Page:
What Will We Be - Devendra Banhart

Generally favorable reviews - based on 25 Critics

Critic score distribution:
  1. Positive: 14 out of 25
  2. Negative: 1 out of 25
  1. Banhart's persona emerges intact despite the mainstream sound, however, and What Will We Be becomes a pleasantly fresh album to follow the ponderous, sprawling "Smokey Rolls Down Thunder Canyon."
  2. It’s not surprising that What Will We Be sounds, then, like a relaxed, slightly crisper take on the ideas that informed his previous release. This haze of lazy Tropicalia, occasionally interrupted by an indulged moment of proggy vamp, isn’t necessarily a compromise.
  3. More focused on offering Banhart's international and oddball bona fides than crafting songs that feel at all like home, What Will We Be finds Banhart in need of direction and editing.
  4. 60
    What Will We Be stands as a fittingly ambiguous, partly frustrating and altogether fascinating response to that question. Call it artful artlessness, or vice versa.
  5. Mark this down as the point which we can say with certainty for the first time Devendra Banhart is here for the long run. [Nov 2009, p.113]
  6. 60
    For every throughly relised composition, there is a meandering fragment, great only as far as it goes. [Nov 2009, p.90]
  7. The sixth studio album by Devendra Banhart is the best he's ever made. What Will We Be is also great enough in patchouli-scented spurts to suggest that the 28-year-old singer-songwriter's defining classic is one more record and a little more focus away.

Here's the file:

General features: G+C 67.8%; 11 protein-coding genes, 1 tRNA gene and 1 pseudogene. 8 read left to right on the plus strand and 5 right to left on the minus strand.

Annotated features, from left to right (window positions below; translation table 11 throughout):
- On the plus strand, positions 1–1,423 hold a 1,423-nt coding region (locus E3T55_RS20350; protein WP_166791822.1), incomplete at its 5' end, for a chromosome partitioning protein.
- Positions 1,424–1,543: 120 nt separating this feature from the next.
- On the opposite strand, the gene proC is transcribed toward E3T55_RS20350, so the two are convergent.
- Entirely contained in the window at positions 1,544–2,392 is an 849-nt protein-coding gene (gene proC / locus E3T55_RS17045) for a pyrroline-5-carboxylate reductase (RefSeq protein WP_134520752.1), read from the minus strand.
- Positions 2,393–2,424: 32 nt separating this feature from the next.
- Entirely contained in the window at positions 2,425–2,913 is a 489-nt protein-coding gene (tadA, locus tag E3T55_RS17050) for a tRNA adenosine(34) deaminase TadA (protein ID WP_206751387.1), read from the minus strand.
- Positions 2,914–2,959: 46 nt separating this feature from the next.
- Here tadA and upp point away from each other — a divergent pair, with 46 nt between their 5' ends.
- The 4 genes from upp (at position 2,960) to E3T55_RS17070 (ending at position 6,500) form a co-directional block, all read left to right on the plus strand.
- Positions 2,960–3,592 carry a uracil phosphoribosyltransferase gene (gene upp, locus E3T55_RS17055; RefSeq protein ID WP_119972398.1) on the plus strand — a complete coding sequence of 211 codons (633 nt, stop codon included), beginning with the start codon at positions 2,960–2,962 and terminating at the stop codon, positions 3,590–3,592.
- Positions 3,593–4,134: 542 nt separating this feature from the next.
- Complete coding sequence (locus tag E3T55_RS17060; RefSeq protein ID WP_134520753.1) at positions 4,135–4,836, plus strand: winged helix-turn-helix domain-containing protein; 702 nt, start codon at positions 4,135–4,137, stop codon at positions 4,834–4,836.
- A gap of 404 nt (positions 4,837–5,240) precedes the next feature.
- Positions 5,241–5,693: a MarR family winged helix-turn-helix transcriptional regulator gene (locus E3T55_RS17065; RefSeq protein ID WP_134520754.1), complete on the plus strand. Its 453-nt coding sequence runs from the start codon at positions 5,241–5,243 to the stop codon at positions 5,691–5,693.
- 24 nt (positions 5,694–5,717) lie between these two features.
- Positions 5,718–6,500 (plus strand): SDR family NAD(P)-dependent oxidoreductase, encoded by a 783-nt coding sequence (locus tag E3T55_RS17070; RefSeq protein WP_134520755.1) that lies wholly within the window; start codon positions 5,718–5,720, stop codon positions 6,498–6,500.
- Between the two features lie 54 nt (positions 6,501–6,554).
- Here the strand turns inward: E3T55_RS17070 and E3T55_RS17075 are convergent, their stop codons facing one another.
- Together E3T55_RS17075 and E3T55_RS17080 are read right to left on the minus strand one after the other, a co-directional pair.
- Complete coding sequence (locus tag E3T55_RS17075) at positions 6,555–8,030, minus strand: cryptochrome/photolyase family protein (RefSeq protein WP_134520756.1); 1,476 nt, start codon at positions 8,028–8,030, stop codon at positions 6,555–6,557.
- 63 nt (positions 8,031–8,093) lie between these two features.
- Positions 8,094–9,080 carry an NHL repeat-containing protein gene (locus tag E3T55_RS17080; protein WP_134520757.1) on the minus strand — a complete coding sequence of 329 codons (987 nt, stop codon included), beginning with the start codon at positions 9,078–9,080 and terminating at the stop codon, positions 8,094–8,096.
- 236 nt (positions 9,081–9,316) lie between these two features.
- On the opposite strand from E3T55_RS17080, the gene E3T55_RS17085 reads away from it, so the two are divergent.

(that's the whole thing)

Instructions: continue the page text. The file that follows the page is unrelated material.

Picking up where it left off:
8. Butler’s done well to harness the fuller ideas first explored on "Smokey" but, in doing so, has sacrified raw Devendra for something just a bit too, well, Bees-y.
  9. On this, his major-label bow, the (now beardless!) prince of freak-folk has harnessed his many left-field tics and energies to craft his most elegantly driven work yet.
  10. It's easy to lay the rap on Banhart's drifting towards the middle of the road with the fuller, whole-band sound he's embraced, or the bigger labels or the greater notoriety, but the fault clearly lies with Banhart himself, who has become a lot easier to understand. [Fall 2009, p.56]
  11. One can't escape the feeling that, for a writer and performer of Banhart's undoubted talents, this album sees him rather treading water, and failing to match the originality of his persona with correspondingly original or engaging material.
  12. There’s some interest to be found but for the most part he displays a real lack of daring.
  13. 70
    A big improvement over 2007's ho-hum "Smokey Rolls Down Thunder Canyon," it's also the most consistently satisfying full-length he's made.
  14. Maybe he's listening a little too closely to his spirit animal, but either way, the guy sure sounds inspired. [30 Oct 2009, p.58]
  15. Tellingly, 'Angelika' and 'Maria Leonza' only get comfortably loose and silly when halfway finished. With a Strokes-y guitar part and a driving backbeat, the innovative '16th & Valencia, Roxy Music' is hopefully what Banhart will be in the future. [Dec 2009, p.108]
  16. What Will We Be is a better, more realized album, but it’s still a dud, filled with mediocre, half-composed songs and tediously unfocused songwriting.